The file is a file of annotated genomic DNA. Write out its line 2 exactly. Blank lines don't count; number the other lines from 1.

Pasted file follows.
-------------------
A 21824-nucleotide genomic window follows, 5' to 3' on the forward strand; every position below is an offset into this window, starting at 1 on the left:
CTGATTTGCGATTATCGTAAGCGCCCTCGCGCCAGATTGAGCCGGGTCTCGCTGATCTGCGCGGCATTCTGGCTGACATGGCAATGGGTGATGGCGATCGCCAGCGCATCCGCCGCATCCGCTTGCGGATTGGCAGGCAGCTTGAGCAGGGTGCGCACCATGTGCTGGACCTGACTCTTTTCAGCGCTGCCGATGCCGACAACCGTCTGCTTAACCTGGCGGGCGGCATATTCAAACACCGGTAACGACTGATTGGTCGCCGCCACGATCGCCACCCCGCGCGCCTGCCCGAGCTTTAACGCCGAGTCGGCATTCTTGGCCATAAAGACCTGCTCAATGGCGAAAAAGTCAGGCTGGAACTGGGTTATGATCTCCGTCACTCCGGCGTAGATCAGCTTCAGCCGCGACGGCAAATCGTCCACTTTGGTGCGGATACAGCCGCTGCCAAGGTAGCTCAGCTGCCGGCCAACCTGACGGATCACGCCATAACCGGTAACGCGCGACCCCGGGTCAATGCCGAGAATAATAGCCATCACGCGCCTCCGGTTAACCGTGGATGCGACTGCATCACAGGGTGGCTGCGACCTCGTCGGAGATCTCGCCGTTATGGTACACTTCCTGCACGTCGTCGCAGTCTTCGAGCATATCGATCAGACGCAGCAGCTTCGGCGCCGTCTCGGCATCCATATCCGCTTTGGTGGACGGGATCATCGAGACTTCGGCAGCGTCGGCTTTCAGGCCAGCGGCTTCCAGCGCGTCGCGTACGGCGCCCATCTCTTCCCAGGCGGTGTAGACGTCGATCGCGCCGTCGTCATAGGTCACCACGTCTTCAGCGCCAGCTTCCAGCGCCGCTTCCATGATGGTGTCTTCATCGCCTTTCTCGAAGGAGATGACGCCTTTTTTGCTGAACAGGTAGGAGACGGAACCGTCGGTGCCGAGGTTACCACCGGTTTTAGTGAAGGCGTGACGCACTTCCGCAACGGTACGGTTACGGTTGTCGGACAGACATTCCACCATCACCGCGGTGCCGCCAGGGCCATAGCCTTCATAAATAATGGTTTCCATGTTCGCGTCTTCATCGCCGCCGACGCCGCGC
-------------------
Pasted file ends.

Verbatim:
CTGATTTGCGATTATCGTAAGCGCCCTCGCGCCAGATTGAGCCGGGTCTCGCTGATCTGCGCGGCATTCTGGCTGACATGGCAATGGGTGATGGCGATCGCCAGCGCATCCGCCGCATCCGCTTGCGGATTGGCAGGCAGCTTGAGCAGGGTGCGCACCATGTGCTGGACCTGACTCTTTTCAGCGCTGCCGATGCCGACAACCGTCTGCTTAACCTGGCGGGCGGCATATTCAAACACCGGTAACGACTGATTGGTCGCCGCCACGATCGCCACCCCGCGCGCCTGCCCGAGCTTTAACGCCGAGTCGGCATTCTTGGCCATAAAGACCTGCTCAATGGCGAAAAAGTCAGGCTGGAACTGGGTTATGATCTCCGTCACTCCGGCGTAGATCAGCTTCAGCCGCGACGGCAAATCGTCCACTTTGGTGCGGATACAGCCGCTGCCAAGGTAGCTCAGCTGCCGGCCAACCTGACGGATCACGCCATAACCGGTAACGCGCGACCCCGGGTCAATGCCGAGAATAATAGCCATCACGCGCCTCCGGTTAACCGTGGATGCGACTGCATCACAGGGTGGCTGCGACCTCGTCGGAGATCTCGCCGTTATGGTACACTTCCTGCACGTCGTCGCAGTCTTCGAGCATATCGATCAGACGCAGCAGCTTCGGCGCCGTCTCGGCATCCATATCCGCTTTGGTGGACGGGATCATCGAGACTTCGGCAGCGTCGGCTTTCAGGCCAGCGGCTTCCAGCGCGTCGCGTACGGCGCCCATCTCTTCCCAGGCGGTGTAGACGTCGATCGCGCCGTCGTCATAGGTCACCACGTCTTCAGCGCCAGCTTCCAGCGCCGCTTCCATGATGGTGTCTTCATCGCCTTTCTCGAAGGAGATGACGCCTTTTTTGCTGAACAGGTAGGAGACGGAACCGTCGGTGCCGAGGTTACCACCGGTTTTAGTGAAGGCGTGACGCACTTCCGCAACGGTACGGTTACGGTTGTCGGACAGACATTCCACCATCACCGCGGTGCCGCCAGGGCCATAGCCTTCATAAATAATGGTTTCCATGTTCGCGTCTTCATCGCCGCCGACGCCGCGC